Pushing TS555 to Mhz region

Thread Starter

decltype

Joined Mar 3, 2021
3
Hello. A novice searching for guidance here.
I'm trying to assemble a simple schematic that'll give me 1-2 Mhz (actually 1.65) square signal. After fruitless attempt at classical multivibrator with 2 transistors, I moved on to ICs. First tried NE555, but after some research I figured that it can't go higher than a few hunderd kHz.
But TS555 specification states its advantage of going up to a couple of Mhz. Datasheet features this formula: \[ f = {1.44 \over (R_a + 2R_b) * C} \]
I assembled it on a breadboard:
layout.png
For measuring the frequency, I use GM328A. It may not be the most accurate device, but it should handle this and unfortunately I don't have access to a proper oscilloscope.
Sadly, the maximum number I saw on the screen was about 250kHz. I tried a range of capacitors and resistors. Even tried different voltage out of curiosity: 4.5, 9, 24. Also, tried adding some resistance load. Tested on 2 different TS555 chips, both give the same result.
Any advice to what I am missing here?
 

AnalogKid

Joined Aug 1, 2013
9,079
Decrease C1 to 10 nF, and recalculate Ra and Rb. If you want a symmetrical square wave, use this circuit:

1614778826483.png

NOTE: Above 1 MHz, the type and construction of the capacitor will affect its performance. Choose one with a high self-resonant frequency, and use good point-to-point assembly techniques.

ak
 

Ian0

Joined Aug 7, 2020
1,656
Don't forget the propagation delays (quoted at 100ns in the ST datasheet). That will add 200ns to the time period, and if you want 1.65MHz (600ns period) then you will need to calculate the capacitors for 400ns.

Is there a reason you want to achieve this with a 555, and not some other more suitable device? Like a 74HC14 for instance? or a crystal oscillator?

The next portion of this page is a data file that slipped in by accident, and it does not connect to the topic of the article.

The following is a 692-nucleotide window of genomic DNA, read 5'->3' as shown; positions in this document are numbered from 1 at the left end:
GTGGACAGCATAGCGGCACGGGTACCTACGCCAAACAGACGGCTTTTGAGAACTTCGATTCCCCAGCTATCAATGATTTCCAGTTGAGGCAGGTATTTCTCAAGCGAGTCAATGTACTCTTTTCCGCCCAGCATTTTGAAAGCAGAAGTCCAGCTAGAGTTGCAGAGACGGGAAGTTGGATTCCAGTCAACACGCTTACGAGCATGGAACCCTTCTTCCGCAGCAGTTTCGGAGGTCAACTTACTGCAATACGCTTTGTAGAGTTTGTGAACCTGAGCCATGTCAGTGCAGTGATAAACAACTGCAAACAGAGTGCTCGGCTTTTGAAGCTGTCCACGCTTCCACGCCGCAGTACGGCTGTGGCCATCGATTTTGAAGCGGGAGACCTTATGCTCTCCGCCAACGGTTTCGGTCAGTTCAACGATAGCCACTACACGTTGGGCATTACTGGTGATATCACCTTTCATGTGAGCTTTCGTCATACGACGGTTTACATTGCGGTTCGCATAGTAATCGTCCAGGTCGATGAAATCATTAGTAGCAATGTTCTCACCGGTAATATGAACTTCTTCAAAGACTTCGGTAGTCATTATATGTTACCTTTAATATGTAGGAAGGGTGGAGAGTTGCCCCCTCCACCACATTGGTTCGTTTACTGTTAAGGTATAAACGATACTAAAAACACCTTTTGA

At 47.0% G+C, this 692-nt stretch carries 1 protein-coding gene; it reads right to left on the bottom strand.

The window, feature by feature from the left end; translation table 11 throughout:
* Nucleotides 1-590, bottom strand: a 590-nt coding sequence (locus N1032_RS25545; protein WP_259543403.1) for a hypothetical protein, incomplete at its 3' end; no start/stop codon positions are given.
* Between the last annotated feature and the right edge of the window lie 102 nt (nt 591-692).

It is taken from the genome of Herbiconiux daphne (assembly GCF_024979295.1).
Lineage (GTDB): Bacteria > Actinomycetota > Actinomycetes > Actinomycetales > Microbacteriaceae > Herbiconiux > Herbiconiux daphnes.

Thread Starter

decltype

Joined Mar 3, 2021
3
Thank you for all the replies.

Use a smaller capacitor for C1 and larger resistors for Ra and Rb.
Bertus
I used 1 pF capacitor (lowest I could find). With it I managed to get to 1.2 Mhz with Ra ~5 kOhm and Rb ~460 kOhm. I guess the formula doesn't hold at these high ratings.

Decrease C1 to 10 nF, and recalculate Ra and Rb. If you want a symmetrical square wave, use this circuit:
NOTE: Above 1 MHz, the type and construction of the capacitor will affect its performance. Choose one with a high self-resonant frequency, and use good point-to-point assembly techniques.
ak
Also tried with 10nF, got much lower output frequencies. I couldn't find spec for my caps, but from what I read on the web, for 1pF ceramic capacitors, it should be in terms of Ghz, so should be fine.

Don't forget the propagation delays (quoted at 100ns in the ST datasheet). That will add 200ns to the time period, and if you want 1.65MHz (600ns period) then you will need to calculate the capacitors for 400ns.

Is there a reason you want to achieve this with a 555, and not some other more suitable device? Like a 74HC14 for instance? or a crystal oscillator?
That's a good catch, I've incorporated 200ns into calculations, but unfortunately it still won't go over 1.2Mhz. I may play with it some more later, maybe I'll get something.
Answering your question, there's no particular reason for using TS555. I saw it being used in a similar project (ultrasonic atomizer), but the author needed ~130 kHz output for his piezoelectric disk.
 

BobTPH

Joined Jun 5, 2013
3,020
Was that a plug-in breadboard, which is often what's being referred to?
Yep, the standard white plastic with many holes to accept components and wires.

Of course I did not loop the wires up four inches above it in a hopeless tangle, I used the correct length jumpers laying right on the suface. The inductor was 4 or 5 turns of hookup wire formed by winding around a pencil. I could tune it by spreading or compressing the coil.

I might just try to reproduce it. It was a single transistor, pn2222 as, I think, a Colpitts oscillator, since it needed only 1 coil.

Bob
 

Audioguru again

Joined Oct 21, 2019
2,881
Most people looking at this thread are thinking about an old powerful NE555 but this TS555 is a Cmos one and is blown up since its max operating voltage is 16V and he tried it with 24V.